Question referred from Noel

Question

I recently read an article about issues involved in transferring property to one’s wife. THe article said that it may not be advantageous to do so for ‘natural love and affection,’ as this would have negative CGT consequences upon future sale.
In light of this, I have a question that I would like to ask you regarding an alternative transfer to my wife for market value that I am contemplating instead. Namely, I own an apartment in Melbourne which I bought for $320K, but is now worth about $580K. I have an accumulated prior capital loss of $250K and would like to ‘sell’ this apartment to my wife for $580K, principally to take advantage of the loss, but also to remove this property from my ATO records. There would be no actual money exchanging hands. My wife would possibly benefit from an updated depreciation schedule on the apartment that is more expensive.

The relevant question is this: We currently have a series of loans in joint names, secured over this apartment and another one, including a $400K loan split and a $180K loan split, but each of us receives bank statements individually, while I claim the interest on loans as a deduction with ATO in each case, as the properties are in my name. Am I able to ‘sell’ my wife the apartment by a mutual agreement between us whereby she takes responsibility specifically for these two loans (as between us), despite the fact that we will both continue to have a joint loan with the bank. The consideration will be $580K, in the form of her taking first/sole responsibility for those two loans. My reasoning is that this should be allowed, as it is a separate contract detailing responsibilities as between the two of us. The bank advises it is happy to change the title into my wife’s name for market price under this proposal, as nothing changes as between us and the bank. My main concern is: would ATO accept this ‘sale’ so that my wife can claim interest deductions on the two loans from time of purchase?

Answer

Sorry for the delay in answering. I ran away from TC Debbie in Mackay and she followed me!
You are spot on, transferring for natural love and affection can really stuff up your tax deductions. When you transfer for natural love and affection you are making a gift, the new owner has not borrowed any money to acquire the asset because they have not paid any money for the asset.
The rule with interest tax deductibility is that what the borrowed money was used to buy determines whether the interest on the loan is tax deductible. If the borrowed money was used to buy something that is producing taxable income for you then the interest on that loan is tax deductible. It does not matter where the loan is secured.
So if you have a loan that was used to buy that property and you gift the property to your wife then the borrowed money was used to buy a gift. This means that the interest on the loan is not a cost of earning income so is not tax deductible.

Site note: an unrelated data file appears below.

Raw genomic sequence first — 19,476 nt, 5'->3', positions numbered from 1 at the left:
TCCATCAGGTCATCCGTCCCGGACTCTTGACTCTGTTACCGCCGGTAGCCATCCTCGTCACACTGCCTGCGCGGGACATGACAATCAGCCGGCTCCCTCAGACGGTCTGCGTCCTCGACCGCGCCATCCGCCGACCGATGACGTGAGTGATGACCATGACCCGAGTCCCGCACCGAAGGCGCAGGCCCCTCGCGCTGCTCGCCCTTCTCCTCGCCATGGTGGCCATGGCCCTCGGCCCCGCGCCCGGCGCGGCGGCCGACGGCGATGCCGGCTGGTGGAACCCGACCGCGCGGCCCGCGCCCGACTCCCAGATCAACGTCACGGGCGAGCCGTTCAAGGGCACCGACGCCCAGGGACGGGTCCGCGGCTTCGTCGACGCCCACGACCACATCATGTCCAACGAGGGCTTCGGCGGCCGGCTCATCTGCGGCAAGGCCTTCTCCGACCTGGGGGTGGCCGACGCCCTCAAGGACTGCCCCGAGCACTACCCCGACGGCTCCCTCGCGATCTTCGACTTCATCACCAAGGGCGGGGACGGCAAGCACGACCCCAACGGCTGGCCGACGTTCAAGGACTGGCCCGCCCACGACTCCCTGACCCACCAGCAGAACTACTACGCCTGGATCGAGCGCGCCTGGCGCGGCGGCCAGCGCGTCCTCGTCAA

Selling the property to your wife is a much better idea but money needs to change hands. There needs to be fresh borrowing by you wife to pay you for the property. This money is then used to pay down your loan for the property. Taking over the loan won’t cut it.
She is deemed to have paid you market value so she may as well borrow that much and you can use the excess to pay down any non deductible debt.
The ATO generally accept that the banks will require both husband and wife to be on any loan documents even if the money is used to buy an asset is just one spouse’s name. But I have known them to fuss about this so it would be prudent to persuade the bank to just lend the money to your wife with you as guarantor but not on the loan bank statement. If this is not possible you could draw up a document where you loan your share of the borrowed money to your spouse for the same interest rate that you are paying the bank. So no tax consequences and no need to argue with an ATO auditor.
Be warned that the ATO could use Part IVA to treat the property as still owned by you and possibly with no interest tax deduction if you pay out your old loan. Part IVA voids any arrangement where the dominant purpose is a tax benefit so you need to have another valid reason for the transfer.
CGT – the transfer to your wife will be treated as a sale at market value for CGT purposes so will trigger a large amount of capital gain but fortunately for you your loss should cover it. Losses must be offset against gains before applying the 50% CGT discount. Are you likely to be able to utilise these capital losses in another way in the future? You see if you never sell this property you never pay CGT and you maybe able to use these capital losses elsewhere.
Your wife is deemed to have purchased it from you at market value which will be the first element of her cost base.
Building depreciation is based on the original building cost, the amount does not change now that the building is worth more.
To specifically answer your question, if you sold the house to your wife would the ATO accept that she could claim a tax deduction for the interest on the loan that was used by you to buy the property? I think you would have a difficult time through an audit. The ATO have no moral objection to catching you out on a technicality if they can. The borrowed money was used by you to buy the property not by your wife. TR 2000/2 allows you to trace the use of the funds if you buy and sell assets but this does not address the situation where the actual owner of the asset changes. I recommend you do not take the risk because there is far too much at stake it is worth going through the refinance process.

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